NYU News: High time for MMA in New York
April 24, 2011
By Eli Epstein
As opinion editor, I often undertake the grim duty of siphoning through all of the unfortunate events going on in our world. I read about Libya and Japan and scores of other struggles and tragedies, but what often hits the hardest is the fight over the New York state budget and the continual discussion of what stays and what goes. Though I'm not originally from Manhattan, nor am I any sort of fiscal expert, it hurts to see that the state has to make education cuts year after year. I've spent time volunteering in New York City public schools, where I've witnessed firsthand just how important education funding is in hiring motivated teachers and enhancing the futures of our city's youth.
What makes this all the more disturbing is how the state has handled the legalization of Mixed Martial Arts, which failed to make it through the legislature last year despite passing through the Senate and two Assembly committees. The bill was left out of ex-Gov. David Paterson's budget after assemblyman and constant MMA kryptonite Bob Reilly sent a letter signed by 48 members of the assembly asking the governor to leave the sport out of his proposal. Again this year, Gov. Andrew Cuomo left the sport out of his budget, ignoring the potential $23 million it could bring the state each year — money the state could use instead of slashing more and more educational and medical funding. While it may seem delusional to many that I'm arguing that "violence" is the key to helping our schools, I believe the two go hand in hand in New York.
First, let me clear this notion of "violence." Assemblyman Reilly has made a career these last few years of attacking MMA as the most egregious of public spectacles — not a sport, but a 21st century gladiator contest. The assemblyman's rhetoric is strong and his prose convincing, but nothing could be further from the truth than describing MMA as a carnivorous detestation. Around the eve of this year's legalization battle, New York native and newly minted UFC Light Heavyweight champion Jon Jones wrote a letter to Rochester's Democrat and Chronicle describing the sport as "full of strategy, fluidity," a sport where "highly conditioned athletes look for momentary points of leverage and advantage — combining karate, jiu jitsu, wrestling and kickboxing, which can take decades to master."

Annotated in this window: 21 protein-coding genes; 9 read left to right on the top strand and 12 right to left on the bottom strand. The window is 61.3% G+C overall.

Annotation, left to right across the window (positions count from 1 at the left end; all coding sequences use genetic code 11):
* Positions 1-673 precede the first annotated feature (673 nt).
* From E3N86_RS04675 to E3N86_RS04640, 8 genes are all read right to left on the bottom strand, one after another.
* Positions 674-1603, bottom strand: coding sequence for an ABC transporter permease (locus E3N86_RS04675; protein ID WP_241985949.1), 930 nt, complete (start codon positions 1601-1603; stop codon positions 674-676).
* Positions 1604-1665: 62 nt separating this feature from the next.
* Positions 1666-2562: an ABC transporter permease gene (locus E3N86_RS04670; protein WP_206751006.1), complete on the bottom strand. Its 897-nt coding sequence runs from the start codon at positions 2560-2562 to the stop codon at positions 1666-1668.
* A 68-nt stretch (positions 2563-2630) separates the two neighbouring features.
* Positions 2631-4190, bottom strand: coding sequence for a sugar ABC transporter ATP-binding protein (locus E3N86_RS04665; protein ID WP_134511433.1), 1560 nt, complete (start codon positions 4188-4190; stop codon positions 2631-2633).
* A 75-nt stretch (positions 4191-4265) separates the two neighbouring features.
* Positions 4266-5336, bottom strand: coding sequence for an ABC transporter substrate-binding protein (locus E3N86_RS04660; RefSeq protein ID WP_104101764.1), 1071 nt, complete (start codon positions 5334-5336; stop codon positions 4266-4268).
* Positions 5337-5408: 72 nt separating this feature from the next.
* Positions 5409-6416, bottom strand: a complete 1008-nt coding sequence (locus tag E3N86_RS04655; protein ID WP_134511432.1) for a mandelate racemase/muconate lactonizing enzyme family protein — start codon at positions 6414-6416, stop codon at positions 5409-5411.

Jones, not so surprisingly, captures the sport's nuanced beauty wonderfully, as well as its position as the purest form of athletic competition. No savage beast, like many characterize MMA fighters to be, Jones is a highly decorated wrestler — an Olympic sport we hold in the highest esteem — as well as a college graduate and a humanitarian, having given his time and services to numerous charities and foiled a robbery earlier this month, the morning before the most important fight of his life.
In a world of hyperphysical competition, MMA has arguably the most comprehensive and cautionary forms of medical screening and oversight. Just recently, fighter Brian Foster was pulled from an upcoming bout because a pre-fight MRI showed a brain hemorrhage. You tell me the last time any NFL teams offered pre-game brain MRIs, and I'll be the one to show you how Dave Duerson's suicide could have been prevented, and how one of my favorite pro football players of all time, former Patriots LB Ted Johnson, would not have had to seclude himself in his house for ten days due to chronic depression, headaches and pain. In an era of advanced science and a heightened awareness of head trauma, the NFL continually receives a free pass while MMA remains the barbaric ogre.
Unfortunately, Reilly and those who devour his bloated, uninformed barbs are holding back the progress of much more than just a sport. When they fight tooth and nail and make it their career goal to block the passage of MMA, they're stunting the growth of the state as a whole. When your school cuts teachers or your hospital can't provide like it used to, I suggest you ask Assemblyman Reilly why. I'm sure he'll have an explanation.